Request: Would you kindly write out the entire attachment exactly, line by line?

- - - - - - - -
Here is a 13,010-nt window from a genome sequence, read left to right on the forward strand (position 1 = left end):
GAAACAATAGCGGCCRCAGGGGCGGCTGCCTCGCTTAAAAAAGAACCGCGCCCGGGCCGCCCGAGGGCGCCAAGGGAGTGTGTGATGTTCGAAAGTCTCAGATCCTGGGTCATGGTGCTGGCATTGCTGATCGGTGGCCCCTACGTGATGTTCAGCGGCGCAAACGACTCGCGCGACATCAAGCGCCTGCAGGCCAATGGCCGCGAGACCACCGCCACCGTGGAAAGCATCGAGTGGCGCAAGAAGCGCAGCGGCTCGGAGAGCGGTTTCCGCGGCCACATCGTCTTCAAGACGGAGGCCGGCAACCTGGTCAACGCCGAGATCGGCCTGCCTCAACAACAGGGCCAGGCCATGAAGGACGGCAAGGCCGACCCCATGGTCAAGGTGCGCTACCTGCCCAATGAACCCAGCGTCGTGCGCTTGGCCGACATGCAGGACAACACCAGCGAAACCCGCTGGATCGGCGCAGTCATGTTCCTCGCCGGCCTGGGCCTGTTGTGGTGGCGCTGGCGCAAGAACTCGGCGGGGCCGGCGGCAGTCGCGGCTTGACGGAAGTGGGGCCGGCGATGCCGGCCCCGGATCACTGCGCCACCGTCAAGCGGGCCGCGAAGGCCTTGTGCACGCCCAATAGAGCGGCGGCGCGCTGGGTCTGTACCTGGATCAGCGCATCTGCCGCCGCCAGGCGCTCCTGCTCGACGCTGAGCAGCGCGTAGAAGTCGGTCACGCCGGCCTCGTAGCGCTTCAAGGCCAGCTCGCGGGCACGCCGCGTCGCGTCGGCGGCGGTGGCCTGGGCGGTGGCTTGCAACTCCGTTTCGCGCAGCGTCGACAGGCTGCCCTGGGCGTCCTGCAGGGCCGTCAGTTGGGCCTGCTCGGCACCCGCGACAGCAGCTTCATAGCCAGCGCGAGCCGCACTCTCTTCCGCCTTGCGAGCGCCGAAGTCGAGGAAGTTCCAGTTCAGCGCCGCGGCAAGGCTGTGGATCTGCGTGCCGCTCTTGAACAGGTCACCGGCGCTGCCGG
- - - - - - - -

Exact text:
Here is a 13,010-nt window from a genome sequence, read left to right on the forward strand (position 1 = left end):
GAAACAATAGCGGCCRCAGGGGCGGCTGCCTCGCTTAAAAAAGAACCGCGCCCGGGCCGCCCGAGGGCGCCAAGGGAGTGTGTGATGTTCGAAAGTCTCAGATCCTGGGTCATGGTGCTGGCATTGCTGATCGGTGGCCCCTACGTGATGTTCAGCGGCGCAAACGACTCGCGCGACATCAAGCGCCTGCAGGCCAATGGCCGCGAGACCACCGCCACCGTGGAAAGCATCGAGTGGCGCAAGAAGCGCAGCGGCTCGGAGAGCGGTTTCCGCGGCCACATCGTCTTCAAGACGGAGGCCGGCAACCTGGTCAACGCCGAGATCGGCCTGCCTCAACAACAGGGCCAGGCCATGAAGGACGGCAAGGCCGACCCCATGGTCAAGGTGCGCTACCTGCCCAATGAACCCAGCGTCGTGCGCTTGGCCGACATGCAGGACAACACCAGCGAAACCCGCTGGATCGGCGCAGTCATGTTCCTCGCCGGCCTGGGCCTGTTGTGGTGGCGCTGGCGCAAGAACTCGGCGGGGCCGGCGGCAGTCGCGGCTTGACGGAAGTGGGGCCGGCGATGCCGGCCCCGGATCACTGCGCCACCGTCAAGCGGGCCGCGAAGGCCTTGTGCACGCCCAATAGAGCGGCGGCGCGCTGGGTCTGTACCTGGATCAGCGCATCTGCCGCCGCCAGGCGCTCCTGCTCGACGCTGAGCAGCGCGTAGAAGTCGGTCACGCCGGCCTCGTAGCGCTTCAAGGCCAGCTCGCGGGCACGCCGCGTCGCGTCGGCGGCGGTGGCCTGGGCGGTGGCTTGCAACTCCGTTTCGCGCAGCGTCGACAGGCTGCCCTGGGCGTCCTGCAGGGCCGTCAGTTGGGCCTGCTCGGCACCCGCGACAGCAGCTTCATAGCCAGCGCGAGCCGCACTCTCTTCCGCCTTGCGAGCGCCGAAGTCGAGGAAGTTCCAGTTCAGCGCCGCGGCAAGGCTGTGGATCTGCGTGCCGCTCTTGAACAGGTCACCGGCGCTGCCGG